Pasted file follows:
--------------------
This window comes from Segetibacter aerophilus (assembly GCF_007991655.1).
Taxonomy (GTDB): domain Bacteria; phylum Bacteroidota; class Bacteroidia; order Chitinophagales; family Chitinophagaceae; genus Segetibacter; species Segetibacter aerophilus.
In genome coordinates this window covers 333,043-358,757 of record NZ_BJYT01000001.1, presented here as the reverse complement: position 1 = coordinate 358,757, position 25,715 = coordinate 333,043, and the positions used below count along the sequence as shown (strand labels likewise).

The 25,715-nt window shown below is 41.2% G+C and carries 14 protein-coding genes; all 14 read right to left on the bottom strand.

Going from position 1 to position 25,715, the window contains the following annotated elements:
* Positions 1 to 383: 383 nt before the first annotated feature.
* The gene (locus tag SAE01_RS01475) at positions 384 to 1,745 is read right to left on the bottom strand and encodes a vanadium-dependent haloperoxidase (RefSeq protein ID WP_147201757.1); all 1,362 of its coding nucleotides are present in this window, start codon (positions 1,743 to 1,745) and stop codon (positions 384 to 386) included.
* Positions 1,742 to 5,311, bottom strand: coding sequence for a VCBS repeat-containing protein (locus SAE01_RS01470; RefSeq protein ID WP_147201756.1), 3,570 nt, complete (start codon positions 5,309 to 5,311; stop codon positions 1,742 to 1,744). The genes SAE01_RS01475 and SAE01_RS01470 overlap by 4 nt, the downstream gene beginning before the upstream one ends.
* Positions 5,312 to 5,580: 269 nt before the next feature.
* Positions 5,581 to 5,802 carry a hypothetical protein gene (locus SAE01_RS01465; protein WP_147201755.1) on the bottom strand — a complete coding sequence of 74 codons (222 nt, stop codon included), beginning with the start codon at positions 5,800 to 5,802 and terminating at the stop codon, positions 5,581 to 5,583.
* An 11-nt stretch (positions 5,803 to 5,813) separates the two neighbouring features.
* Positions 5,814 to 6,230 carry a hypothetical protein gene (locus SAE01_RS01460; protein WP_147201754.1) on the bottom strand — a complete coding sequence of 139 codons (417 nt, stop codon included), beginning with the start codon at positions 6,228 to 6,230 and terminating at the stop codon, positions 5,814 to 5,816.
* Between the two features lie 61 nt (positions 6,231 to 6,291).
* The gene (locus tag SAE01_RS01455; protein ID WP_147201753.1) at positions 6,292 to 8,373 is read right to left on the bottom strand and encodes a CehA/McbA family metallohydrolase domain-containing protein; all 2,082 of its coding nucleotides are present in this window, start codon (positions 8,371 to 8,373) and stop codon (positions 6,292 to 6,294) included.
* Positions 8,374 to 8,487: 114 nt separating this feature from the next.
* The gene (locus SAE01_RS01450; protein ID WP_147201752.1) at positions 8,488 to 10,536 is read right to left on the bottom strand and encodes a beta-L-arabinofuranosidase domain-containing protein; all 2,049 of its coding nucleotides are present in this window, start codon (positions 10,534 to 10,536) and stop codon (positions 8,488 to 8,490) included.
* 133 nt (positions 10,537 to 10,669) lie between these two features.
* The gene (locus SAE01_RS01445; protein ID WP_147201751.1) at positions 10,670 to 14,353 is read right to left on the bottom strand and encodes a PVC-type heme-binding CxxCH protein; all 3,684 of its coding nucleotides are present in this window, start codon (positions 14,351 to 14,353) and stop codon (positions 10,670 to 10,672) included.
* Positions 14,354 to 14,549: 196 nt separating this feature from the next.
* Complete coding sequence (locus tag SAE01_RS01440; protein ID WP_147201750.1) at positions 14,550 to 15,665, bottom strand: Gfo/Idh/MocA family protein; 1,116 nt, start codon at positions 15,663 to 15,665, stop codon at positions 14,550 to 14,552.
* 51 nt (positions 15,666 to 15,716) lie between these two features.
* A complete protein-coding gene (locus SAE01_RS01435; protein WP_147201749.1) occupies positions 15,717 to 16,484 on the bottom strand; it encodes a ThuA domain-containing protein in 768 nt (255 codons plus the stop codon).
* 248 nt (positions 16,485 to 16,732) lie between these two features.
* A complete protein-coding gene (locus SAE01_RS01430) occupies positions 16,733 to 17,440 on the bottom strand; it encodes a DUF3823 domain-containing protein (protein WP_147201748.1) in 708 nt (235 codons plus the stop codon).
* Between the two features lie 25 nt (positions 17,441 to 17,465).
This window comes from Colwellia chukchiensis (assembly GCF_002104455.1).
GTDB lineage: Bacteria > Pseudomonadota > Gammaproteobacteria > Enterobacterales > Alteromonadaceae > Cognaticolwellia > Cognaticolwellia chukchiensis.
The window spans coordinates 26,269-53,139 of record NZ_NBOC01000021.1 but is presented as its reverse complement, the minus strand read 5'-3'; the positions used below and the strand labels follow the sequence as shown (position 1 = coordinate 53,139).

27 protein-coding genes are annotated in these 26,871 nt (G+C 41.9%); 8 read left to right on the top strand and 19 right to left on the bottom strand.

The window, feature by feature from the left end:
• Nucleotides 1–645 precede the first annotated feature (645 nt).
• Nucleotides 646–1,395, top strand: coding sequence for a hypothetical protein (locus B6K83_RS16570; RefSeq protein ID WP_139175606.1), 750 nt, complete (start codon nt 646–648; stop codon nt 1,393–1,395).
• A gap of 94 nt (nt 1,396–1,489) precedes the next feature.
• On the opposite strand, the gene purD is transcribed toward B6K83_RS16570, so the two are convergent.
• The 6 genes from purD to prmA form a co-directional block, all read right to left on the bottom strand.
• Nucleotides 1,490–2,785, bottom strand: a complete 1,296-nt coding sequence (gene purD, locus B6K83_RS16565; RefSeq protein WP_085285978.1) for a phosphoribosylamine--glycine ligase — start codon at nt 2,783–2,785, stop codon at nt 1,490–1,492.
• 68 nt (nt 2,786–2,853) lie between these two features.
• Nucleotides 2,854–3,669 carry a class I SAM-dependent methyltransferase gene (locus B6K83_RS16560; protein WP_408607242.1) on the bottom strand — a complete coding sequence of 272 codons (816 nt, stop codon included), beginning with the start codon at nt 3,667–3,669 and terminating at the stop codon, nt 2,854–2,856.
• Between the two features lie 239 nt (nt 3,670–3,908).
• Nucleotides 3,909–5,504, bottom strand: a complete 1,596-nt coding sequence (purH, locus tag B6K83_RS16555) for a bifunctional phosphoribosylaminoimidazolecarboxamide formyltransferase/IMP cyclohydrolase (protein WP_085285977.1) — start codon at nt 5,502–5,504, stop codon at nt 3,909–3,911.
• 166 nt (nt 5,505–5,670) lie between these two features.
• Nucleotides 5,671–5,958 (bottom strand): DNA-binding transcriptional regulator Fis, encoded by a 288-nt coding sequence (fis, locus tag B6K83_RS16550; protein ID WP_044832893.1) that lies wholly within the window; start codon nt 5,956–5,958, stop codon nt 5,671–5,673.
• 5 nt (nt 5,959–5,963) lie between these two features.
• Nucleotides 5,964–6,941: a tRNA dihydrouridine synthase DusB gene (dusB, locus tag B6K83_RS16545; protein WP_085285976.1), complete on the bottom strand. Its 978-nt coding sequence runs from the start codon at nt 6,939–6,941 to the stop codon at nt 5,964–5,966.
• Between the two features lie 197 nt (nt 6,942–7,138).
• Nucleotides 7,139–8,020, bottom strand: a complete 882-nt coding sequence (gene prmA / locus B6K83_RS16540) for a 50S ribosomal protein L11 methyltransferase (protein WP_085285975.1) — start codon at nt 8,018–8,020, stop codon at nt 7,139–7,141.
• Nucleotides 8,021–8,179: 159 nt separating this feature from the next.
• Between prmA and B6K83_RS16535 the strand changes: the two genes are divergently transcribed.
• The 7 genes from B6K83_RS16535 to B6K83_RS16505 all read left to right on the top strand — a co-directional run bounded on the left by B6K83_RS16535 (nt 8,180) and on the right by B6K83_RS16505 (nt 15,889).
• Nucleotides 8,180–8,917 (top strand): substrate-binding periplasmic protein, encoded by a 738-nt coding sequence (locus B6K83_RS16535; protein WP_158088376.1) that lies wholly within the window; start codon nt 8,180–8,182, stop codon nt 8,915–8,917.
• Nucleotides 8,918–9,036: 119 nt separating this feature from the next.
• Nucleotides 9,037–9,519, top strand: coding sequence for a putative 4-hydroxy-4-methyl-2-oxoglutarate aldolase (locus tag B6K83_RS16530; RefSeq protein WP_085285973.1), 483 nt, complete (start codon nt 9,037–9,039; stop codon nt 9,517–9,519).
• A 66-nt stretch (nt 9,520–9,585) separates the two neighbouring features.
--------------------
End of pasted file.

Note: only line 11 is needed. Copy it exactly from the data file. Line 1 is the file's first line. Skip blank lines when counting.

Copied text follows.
* An 11-nt stretch (positions 5,803 to 5,813) separates the two neighbouring features.